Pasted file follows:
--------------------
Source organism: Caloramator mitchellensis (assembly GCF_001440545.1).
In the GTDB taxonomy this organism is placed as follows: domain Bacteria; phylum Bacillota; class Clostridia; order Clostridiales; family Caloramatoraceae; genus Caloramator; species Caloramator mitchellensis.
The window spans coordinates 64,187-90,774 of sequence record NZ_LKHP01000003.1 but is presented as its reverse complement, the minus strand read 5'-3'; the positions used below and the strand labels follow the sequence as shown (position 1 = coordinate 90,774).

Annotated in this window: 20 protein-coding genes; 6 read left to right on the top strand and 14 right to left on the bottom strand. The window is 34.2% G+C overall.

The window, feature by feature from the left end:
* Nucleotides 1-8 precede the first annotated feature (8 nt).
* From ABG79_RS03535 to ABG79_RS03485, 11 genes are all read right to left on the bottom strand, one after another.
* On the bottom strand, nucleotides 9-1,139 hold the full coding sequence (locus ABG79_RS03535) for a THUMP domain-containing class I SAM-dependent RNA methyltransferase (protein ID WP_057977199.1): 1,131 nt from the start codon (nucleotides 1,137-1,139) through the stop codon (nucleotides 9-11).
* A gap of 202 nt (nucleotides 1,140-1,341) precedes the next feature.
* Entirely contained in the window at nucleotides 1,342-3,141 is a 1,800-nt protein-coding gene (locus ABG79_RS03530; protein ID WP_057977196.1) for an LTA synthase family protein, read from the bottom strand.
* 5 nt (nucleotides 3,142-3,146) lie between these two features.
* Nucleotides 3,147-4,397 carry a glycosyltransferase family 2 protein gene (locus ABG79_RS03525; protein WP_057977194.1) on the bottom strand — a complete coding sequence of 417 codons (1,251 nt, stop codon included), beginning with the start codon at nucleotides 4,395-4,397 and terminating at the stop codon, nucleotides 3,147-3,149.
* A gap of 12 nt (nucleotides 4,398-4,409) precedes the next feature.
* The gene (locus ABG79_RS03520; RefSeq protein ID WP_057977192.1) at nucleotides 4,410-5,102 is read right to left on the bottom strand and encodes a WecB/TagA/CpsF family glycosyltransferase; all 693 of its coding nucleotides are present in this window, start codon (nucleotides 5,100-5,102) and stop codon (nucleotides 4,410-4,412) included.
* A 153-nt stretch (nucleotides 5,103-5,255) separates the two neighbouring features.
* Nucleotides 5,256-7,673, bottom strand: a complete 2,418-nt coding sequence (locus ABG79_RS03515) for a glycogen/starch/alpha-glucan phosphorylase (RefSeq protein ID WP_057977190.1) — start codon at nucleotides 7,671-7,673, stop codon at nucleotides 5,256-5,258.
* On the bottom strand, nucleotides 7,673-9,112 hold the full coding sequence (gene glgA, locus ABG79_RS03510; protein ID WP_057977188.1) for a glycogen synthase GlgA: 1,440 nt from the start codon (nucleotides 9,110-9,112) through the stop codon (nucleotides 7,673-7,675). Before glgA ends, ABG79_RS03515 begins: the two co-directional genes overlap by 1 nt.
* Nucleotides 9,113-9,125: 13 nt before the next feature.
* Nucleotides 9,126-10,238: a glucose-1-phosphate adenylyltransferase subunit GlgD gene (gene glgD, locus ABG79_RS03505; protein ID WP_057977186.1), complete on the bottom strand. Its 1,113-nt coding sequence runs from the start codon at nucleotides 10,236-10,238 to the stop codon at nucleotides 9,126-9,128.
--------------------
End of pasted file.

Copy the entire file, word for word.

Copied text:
Source organism: Caloramator mitchellensis (assembly GCF_001440545.1).
In the GTDB taxonomy this organism is placed as follows: domain Bacteria; phylum Bacillota; class Clostridia; order Clostridiales; family Caloramatoraceae; genus Caloramator; species Caloramator mitchellensis.
The window spans coordinates 64,187-90,774 of sequence record NZ_LKHP01000003.1 but is presented as its reverse complement, the minus strand read 5'-3'; the positions used below and the strand labels follow the sequence as shown (position 1 = coordinate 90,774).

Annotated in this window: 20 protein-coding genes; 6 read left to right on the top strand and 14 right to left on the bottom strand. The window is 34.2% G+C overall.

The window, feature by feature from the left end:
* Nucleotides 1-8 precede the first annotated feature (8 nt).
* From ABG79_RS03535 to ABG79_RS03485, 11 genes are all read right to left on the bottom strand, one after another.
* On the bottom strand, nucleotides 9-1,139 hold the full coding sequence (locus ABG79_RS03535) for a THUMP domain-containing class I SAM-dependent RNA methyltransferase (protein ID WP_057977199.1): 1,131 nt from the start codon (nucleotides 1,137-1,139) through the stop codon (nucleotides 9-11).
* A gap of 202 nt (nucleotides 1,140-1,341) precedes the next feature.
* Entirely contained in the window at nucleotides 1,342-3,141 is a 1,800-nt protein-coding gene (locus ABG79_RS03530; protein ID WP_057977196.1) for an LTA synthase family protein, read from the bottom strand.
* 5 nt (nucleotides 3,142-3,146) lie between these two features.
* Nucleotides 3,147-4,397 carry a glycosyltransferase family 2 protein gene (locus ABG79_RS03525; protein WP_057977194.1) on the bottom strand — a complete coding sequence of 417 codons (1,251 nt, stop codon included), beginning with the start codon at nucleotides 4,395-4,397 and terminating at the stop codon, nucleotides 3,147-3,149.
* A gap of 12 nt (nucleotides 4,398-4,409) precedes the next feature.
* The gene (locus ABG79_RS03520; RefSeq protein ID WP_057977192.1) at nucleotides 4,410-5,102 is read right to left on the bottom strand and encodes a WecB/TagA/CpsF family glycosyltransferase; all 693 of its coding nucleotides are present in this window, start codon (nucleotides 5,100-5,102) and stop codon (nucleotides 4,410-4,412) included.
* A 153-nt stretch (nucleotides 5,103-5,255) separates the two neighbouring features.
* Nucleotides 5,256-7,673, bottom strand: a complete 2,418-nt coding sequence (locus ABG79_RS03515) for a glycogen/starch/alpha-glucan phosphorylase (RefSeq protein ID WP_057977190.1) — start codon at nucleotides 7,671-7,673, stop codon at nucleotides 5,256-5,258.
* On the bottom strand, nucleotides 7,673-9,112 hold the full coding sequence (gene glgA, locus ABG79_RS03510; protein ID WP_057977188.1) for a glycogen synthase GlgA: 1,440 nt from the start codon (nucleotides 9,110-9,112) through the stop codon (nucleotides 7,673-7,675). Before glgA ends, ABG79_RS03515 begins: the two co-directional genes overlap by 1 nt.
* Nucleotides 9,113-9,125: 13 nt before the next feature.
* Nucleotides 9,126-10,238: a glucose-1-phosphate adenylyltransferase subunit GlgD gene (gene glgD, locus ABG79_RS03505; protein ID WP_057977186.1), complete on the bottom strand. Its 1,113-nt coding sequence runs from the start codon at nucleotides 10,236-10,238 to the stop codon at nucleotides 9,126-9,128.